Memorial Day honors our war dead, military veterans who paid the ultimate price to secure our nation’s freedom.
It officially began 144 years ago, with a proclamation on May 5, 1868, just three years after the Civil War had ended. Maj. Gen. John A. Logan, who headed a group of Union army veterans, declared May 30 “Decoration Day.” It was a day to decorate the graves of the soldiers who were killed during the Civil War.
There were other days set aside a year or two earlier for the same purpose throughout the land, but it was Gen. Logan’s declaration that sparked the tradition of a ceremony at Arlington National Cemetery. Today about 5,000 — the same number as in 1868 — participate in the Washington commemoration.
In 1971, Congress declared the day a national holiday, and officially moved the commemoration to the last Monday in May.
Over the years the holiday has morphed into a long weekend to take a short vacation, have fun at the beach, or go out shopping and look for sales.
Yet thousands of our nation’s families today will be mourning their sons and daughters killed in the past decade in Afghanistan or Iraq, or the fallen fathers and mothers in Vietnam or all those who died in other military operations in modern times. In all, according to the U.S. Department of Veterans Affairs, 1.1 million American servicemen and women have died in this nation’s wars.
We must not forget them.
Gen. Logan’s order to his men in 1868 rings true today:
“We should guard their graves with sacred vigilance. . . . Let pleasant paths invite the coming and going of reverent visitors and fond mourners. Let no neglect, no ravages of time, testify to the present or to the coming generations that we have forgotten as a people the cost of a free and undivided republic.”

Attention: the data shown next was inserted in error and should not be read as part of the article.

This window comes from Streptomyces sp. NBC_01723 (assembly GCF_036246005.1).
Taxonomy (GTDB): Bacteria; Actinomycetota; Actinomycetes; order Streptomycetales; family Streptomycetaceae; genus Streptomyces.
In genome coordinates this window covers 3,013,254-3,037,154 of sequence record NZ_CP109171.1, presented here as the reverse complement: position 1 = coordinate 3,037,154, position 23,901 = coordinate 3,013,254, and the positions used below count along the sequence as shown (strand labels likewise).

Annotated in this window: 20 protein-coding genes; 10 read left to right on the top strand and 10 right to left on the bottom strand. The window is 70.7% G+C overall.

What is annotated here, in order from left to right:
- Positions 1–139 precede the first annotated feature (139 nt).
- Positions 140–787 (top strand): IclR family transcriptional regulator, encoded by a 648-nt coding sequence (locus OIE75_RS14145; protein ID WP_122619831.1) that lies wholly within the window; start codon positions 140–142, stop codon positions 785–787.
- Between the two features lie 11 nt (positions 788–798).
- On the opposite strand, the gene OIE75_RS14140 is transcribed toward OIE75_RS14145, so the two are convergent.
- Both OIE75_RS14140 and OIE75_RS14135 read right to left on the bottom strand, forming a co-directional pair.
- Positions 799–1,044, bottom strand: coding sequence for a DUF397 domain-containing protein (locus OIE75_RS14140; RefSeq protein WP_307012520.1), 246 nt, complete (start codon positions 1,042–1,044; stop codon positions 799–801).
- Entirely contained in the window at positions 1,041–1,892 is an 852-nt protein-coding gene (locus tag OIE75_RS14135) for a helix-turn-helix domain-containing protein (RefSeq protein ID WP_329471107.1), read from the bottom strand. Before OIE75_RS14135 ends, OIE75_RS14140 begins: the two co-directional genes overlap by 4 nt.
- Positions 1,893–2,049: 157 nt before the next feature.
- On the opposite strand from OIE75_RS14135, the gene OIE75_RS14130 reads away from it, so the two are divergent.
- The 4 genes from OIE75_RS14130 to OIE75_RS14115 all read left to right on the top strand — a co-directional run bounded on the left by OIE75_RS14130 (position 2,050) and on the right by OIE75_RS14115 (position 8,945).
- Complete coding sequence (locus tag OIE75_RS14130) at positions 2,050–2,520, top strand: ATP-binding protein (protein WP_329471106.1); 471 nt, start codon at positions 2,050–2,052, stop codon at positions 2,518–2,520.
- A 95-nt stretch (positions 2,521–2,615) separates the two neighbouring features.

Achieving an undivided republic becomes ever harder in these hyper-partisan times.
All Americans of good will have the opportunity today to set aside gripes about their government and misgivings about their political leadership and for a brief moment stand behind an undivided republic.
Spend one minute this Monday on prayer, meditation or silence at 3 p.m. local time, as encouraged by the National Moment of Remembrance. One minute to remember and honor those brave souls who sacrificed themselves for our nation’s security.
One minute. Then go back to shopping or sunbathing, or simply enjoying family and friends.
For notwithstanding the political cracks in the national soul, the United States remains a beacon for all those in search of a “free and undivided republic” — thanks to the bravery and ultimate sacrifice of 1.1 million Americans throughout our history.